Tuesday, June 12, 2018

Booknotes: Ambivalent Nation

New Arrival:
Ambivalent Nation: How Britain Imagined the American Civil War by Hugh Dubrulle
  (LSU Press, 2018).

Expanding regional investigation to countries outside western Europe and applying more cultural approaches, current studies exploring the international dimensions of the Civil War period are moving beyond diplomacy and high-level politics (primarily as these applied to Britain and France). Hugh Dubrulle's Ambivalent Nation: How Britain Imagined the American Civil War "explores how Britons imagined the American Civil War and how these imaginings influenced discussions about British politics, society, race, nationalism, and military affairs. Contributing to and expanding upon previous scholarship that focused on establishing British public opinion toward the American war, Dubrulle presents the forces that shaped that opinion. In doing so, he enriches the context of existing historiography."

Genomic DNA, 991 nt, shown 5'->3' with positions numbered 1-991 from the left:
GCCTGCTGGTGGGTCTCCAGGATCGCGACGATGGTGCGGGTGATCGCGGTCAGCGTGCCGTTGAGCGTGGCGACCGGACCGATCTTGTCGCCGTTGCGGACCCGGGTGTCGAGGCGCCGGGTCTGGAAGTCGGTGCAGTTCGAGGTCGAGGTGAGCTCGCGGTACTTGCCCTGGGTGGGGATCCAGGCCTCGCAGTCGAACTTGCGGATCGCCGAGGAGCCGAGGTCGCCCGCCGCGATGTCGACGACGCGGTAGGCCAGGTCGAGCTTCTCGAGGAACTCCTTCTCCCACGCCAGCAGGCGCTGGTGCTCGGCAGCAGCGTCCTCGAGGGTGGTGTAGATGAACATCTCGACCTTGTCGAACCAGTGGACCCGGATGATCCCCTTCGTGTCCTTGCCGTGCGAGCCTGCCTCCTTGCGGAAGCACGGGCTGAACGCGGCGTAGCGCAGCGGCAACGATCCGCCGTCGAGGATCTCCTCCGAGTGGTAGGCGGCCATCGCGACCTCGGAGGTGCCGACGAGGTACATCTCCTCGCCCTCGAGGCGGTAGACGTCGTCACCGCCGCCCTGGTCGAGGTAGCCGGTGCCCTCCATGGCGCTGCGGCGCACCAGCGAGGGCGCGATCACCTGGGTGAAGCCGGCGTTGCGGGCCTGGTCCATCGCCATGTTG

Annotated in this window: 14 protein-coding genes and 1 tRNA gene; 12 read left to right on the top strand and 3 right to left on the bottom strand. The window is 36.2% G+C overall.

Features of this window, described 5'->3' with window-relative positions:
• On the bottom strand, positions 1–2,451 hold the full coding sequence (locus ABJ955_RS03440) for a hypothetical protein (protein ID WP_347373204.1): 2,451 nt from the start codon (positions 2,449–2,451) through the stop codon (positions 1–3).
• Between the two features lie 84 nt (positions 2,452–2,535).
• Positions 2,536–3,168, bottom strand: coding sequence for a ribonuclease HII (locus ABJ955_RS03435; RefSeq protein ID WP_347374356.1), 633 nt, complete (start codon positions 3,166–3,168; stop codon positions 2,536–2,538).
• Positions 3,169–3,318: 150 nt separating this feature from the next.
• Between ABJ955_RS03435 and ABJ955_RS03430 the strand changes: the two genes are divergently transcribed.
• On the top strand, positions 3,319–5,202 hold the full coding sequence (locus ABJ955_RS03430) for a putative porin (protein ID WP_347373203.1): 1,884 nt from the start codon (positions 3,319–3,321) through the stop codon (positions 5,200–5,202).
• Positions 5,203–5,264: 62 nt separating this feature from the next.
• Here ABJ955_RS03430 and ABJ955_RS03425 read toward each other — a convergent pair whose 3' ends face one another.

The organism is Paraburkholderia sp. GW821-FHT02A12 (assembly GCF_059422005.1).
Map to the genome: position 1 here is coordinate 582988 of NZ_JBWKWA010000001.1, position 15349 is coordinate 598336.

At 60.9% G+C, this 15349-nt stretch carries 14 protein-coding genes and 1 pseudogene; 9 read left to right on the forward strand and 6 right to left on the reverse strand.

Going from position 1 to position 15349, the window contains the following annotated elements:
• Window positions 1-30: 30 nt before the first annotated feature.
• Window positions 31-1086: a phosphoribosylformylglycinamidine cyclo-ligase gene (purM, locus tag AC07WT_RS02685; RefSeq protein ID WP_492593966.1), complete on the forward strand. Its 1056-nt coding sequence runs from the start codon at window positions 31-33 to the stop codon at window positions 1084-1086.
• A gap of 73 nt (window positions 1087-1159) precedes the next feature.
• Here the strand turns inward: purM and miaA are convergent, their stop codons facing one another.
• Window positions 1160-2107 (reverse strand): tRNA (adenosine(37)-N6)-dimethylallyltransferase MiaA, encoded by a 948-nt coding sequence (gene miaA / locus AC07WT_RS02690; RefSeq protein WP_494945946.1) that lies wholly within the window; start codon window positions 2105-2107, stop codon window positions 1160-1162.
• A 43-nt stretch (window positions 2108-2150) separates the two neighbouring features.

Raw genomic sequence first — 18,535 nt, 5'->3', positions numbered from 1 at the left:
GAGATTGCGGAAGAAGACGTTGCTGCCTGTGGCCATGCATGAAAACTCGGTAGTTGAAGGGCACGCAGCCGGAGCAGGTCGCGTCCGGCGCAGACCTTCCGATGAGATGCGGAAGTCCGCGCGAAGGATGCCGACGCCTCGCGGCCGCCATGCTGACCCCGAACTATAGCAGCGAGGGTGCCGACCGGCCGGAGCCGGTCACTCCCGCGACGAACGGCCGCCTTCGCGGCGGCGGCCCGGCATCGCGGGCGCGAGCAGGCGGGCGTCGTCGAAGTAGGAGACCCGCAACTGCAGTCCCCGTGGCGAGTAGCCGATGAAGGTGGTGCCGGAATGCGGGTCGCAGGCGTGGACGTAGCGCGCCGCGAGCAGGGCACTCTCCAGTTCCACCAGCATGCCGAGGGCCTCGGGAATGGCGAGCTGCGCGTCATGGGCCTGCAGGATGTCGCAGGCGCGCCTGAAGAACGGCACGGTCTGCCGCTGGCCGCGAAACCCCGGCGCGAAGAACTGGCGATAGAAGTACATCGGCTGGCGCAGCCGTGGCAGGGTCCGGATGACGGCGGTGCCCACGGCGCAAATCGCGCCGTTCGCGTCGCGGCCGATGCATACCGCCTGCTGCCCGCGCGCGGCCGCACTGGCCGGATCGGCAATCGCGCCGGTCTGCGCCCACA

Chapters explore how Britons perceived antebellum America, what factors shaped British attitudes during the war, and how these "imaginings" affected their views on race and American society and politics. Also addressed are British opinions of the military significance of the conflict and their understanding of nationalism(s) in North America.

The book "offers a methodical dissection of habits of thought and stereotypes developed during the antebellum period and how they a were largely the product of the Anglo-American post-colonial relationship. Previous historians have suggested that the United States was indeed post-colonial in the antebellum years, but none has applied this concept to the study of British attitudes toward Americans during the Civil War."

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